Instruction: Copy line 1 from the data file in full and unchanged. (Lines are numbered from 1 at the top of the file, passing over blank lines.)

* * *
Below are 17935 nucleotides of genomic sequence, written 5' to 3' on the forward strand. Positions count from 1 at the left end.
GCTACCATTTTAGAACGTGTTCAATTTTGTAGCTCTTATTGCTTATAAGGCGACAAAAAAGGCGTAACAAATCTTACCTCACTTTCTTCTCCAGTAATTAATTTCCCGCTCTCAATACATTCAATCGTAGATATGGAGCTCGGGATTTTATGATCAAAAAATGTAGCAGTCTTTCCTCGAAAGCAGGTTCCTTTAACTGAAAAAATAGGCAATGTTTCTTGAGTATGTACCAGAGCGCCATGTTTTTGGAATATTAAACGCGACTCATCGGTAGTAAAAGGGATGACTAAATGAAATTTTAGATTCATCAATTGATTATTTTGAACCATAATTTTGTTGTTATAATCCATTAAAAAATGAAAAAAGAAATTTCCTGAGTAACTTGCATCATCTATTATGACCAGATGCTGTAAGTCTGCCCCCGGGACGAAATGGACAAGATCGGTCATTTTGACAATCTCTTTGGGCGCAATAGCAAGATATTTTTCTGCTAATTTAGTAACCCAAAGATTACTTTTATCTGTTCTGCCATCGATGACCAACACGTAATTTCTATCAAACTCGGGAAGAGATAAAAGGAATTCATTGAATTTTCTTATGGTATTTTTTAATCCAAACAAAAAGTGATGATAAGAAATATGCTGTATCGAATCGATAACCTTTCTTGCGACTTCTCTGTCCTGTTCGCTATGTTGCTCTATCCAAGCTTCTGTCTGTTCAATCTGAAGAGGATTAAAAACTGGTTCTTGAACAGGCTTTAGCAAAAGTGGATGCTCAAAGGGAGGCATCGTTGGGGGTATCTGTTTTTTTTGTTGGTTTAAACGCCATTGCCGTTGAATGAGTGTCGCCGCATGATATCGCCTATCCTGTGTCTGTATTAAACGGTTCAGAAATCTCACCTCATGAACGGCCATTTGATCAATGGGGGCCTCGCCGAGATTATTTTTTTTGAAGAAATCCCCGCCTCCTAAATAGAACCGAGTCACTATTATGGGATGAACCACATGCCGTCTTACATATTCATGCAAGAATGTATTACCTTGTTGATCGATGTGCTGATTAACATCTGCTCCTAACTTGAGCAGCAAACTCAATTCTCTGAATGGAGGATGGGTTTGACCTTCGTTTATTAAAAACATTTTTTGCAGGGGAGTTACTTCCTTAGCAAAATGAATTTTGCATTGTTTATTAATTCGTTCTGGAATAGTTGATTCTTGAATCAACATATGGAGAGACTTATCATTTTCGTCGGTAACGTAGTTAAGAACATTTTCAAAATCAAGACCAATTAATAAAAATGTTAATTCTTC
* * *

Below are 17935 nucleotides of genomic sequence, written 5' to 3' on the forward strand. Positions count from 1 at the left end.